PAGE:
Notice period of 24 hours for disabled to take trains ‘unacceptable’
Shane Ross says plans in place for Irish Rail pilot project to reduce notice to four hours
Fianna Fáil TD Margaret Murphy O’Mahony highlighted the transport difficulties of people with disabilities travelling by bus in Cork. “Even if the bus is disability-friendly, there are towns in which the bus stop is not.” File photograph: Getty Images
It is unacceptable that disabled passengers have to give 24 hours’ notice of travel in order for a ramp to be put in place and a train to be made accessible, Minister for Transport Shane Ross has said.
He told the Dáil plans were in place for an Irish Rail pilot project to reduce the notice hours to four.
Sinn Féin transport spokeswoman Imelda Munster asked the Minister to make full wheelchair accessibility on public transport a legal requirement. The Louth TD said this should include private companies that provide public transport services.
Ms Munster asked whether he considered it acceptable that disabled passengers had to give 24 hours’ notice of their travel plans.
Mr Ross said it was “unacceptable” and that Irish Rail hoped to start the pilot project early in the new year “by guaranteeing staffing across grouped stations and ensuring flexibility to enable staff to move between stations to provide assistance”.
Fianna Fáil TD Margaret Murphy O’Mahony highlighted the transport difficulties of people with disabilities travelling by bus in Cork. She said that if they wanted to travel from West Cork to the city they too had to give 24 hours’ notice.
“Even if the bus is disability-friendly, there are towns in which the bus stop is not. A lot of work needs to be done in this area,” she said.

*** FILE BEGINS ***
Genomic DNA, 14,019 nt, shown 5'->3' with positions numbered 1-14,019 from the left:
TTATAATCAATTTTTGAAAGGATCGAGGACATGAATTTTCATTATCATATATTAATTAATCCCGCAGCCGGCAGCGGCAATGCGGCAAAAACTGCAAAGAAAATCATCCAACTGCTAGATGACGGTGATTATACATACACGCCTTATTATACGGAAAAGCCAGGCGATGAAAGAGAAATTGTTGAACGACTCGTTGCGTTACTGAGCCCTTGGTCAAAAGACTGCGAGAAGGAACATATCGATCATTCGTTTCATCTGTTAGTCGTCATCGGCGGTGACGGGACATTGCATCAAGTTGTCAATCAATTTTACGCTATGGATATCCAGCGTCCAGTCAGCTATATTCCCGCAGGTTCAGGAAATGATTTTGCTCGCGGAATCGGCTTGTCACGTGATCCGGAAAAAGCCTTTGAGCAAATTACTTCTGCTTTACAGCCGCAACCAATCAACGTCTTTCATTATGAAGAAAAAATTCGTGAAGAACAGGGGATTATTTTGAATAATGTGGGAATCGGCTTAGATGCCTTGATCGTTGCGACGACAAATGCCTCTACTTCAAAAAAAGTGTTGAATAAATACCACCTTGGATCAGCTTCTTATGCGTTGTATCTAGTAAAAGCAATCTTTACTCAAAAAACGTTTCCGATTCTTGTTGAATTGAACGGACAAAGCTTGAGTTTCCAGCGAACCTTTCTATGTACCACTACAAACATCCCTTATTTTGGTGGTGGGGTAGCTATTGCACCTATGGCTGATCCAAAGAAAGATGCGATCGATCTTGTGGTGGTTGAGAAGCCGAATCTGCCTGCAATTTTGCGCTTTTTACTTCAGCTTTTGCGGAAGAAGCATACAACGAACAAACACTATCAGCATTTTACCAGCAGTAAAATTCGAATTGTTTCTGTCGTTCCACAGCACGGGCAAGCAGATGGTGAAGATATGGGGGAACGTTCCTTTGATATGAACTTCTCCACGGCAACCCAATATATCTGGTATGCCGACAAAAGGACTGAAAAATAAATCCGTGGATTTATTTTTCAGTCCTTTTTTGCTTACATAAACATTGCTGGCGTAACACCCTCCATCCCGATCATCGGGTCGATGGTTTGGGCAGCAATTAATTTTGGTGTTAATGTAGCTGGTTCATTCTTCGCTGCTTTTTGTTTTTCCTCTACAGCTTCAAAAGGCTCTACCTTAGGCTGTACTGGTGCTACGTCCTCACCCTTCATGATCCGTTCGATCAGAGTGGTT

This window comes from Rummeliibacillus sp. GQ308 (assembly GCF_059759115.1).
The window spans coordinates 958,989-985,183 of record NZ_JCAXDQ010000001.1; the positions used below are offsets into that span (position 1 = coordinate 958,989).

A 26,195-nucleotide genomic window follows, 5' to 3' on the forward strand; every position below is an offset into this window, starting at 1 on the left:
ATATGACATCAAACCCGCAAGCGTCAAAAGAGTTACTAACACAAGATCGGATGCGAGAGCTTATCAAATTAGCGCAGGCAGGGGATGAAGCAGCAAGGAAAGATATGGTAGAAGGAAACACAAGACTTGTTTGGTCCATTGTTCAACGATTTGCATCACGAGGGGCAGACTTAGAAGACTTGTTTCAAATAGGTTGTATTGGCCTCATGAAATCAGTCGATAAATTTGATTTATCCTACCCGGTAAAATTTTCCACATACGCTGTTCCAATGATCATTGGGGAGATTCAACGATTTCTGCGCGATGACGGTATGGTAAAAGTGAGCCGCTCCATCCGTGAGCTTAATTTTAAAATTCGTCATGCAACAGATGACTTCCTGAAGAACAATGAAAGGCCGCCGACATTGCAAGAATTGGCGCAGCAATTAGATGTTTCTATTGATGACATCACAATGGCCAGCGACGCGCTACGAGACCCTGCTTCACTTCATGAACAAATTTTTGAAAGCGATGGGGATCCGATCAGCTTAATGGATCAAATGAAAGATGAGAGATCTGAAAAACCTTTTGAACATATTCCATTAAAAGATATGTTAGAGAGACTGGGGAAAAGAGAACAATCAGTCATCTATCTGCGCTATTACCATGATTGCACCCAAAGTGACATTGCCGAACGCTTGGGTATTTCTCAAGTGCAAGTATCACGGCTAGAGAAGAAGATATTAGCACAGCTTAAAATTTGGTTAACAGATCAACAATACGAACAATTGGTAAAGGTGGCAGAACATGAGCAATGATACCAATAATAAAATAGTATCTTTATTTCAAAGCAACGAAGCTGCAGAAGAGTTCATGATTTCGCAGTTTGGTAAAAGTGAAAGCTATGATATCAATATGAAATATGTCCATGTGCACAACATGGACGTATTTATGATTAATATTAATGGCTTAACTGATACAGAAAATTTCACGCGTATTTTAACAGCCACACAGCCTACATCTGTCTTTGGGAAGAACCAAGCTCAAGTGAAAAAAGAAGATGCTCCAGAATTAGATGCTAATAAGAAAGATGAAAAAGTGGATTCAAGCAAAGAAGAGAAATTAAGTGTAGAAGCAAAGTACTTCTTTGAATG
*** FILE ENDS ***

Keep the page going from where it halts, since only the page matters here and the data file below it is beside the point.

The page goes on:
The Minister said he would seriously consider the National Council for the Blind’s recommendation of a complete review and revamp of public transport services “to increase availability for everyone, including those with impaired vision”.
The National Transport Authority was continuing to roll out its accessible bus stop programme, he said.
Ms Munster said however that “of 144 Iarnród Éireann stations, 34 are unmanned and there are plans to increase that number”.
She called on Mr Ross to give specific commitments “so that people, particularly wheelchair users, are not left sitting on platforms”.
The Minister said unstaffed stations were a matter for the National Transport Authority and the company. But he said “if such stations are having a detrimental effect on people with disabilities, we should look at it very seriously”.
He called on Ms Munster to “acknowledge that we have allocated a greatly increased amount to disabilities”, almost €28 million in capital funding up to 2021, and this was a trebling of the previous allocation.
That would facilitate the continued roll-out of accessible bus stops and fund the upgrade of train stations to make them accessible to wheelchair users.
Ms Munster pressed the Minister a number of times as to whether he would put a policy of 100 per cent accessibility for disabled passengers at train stations on a statutory footing, and said he had not answered the question.
Mr Ross said he wanted to see a transport system that facilitated disabled people in the same way that it treats people who are not disabled.
“We do not currently have the infrastructure or the buses, but we are moving in that direction.”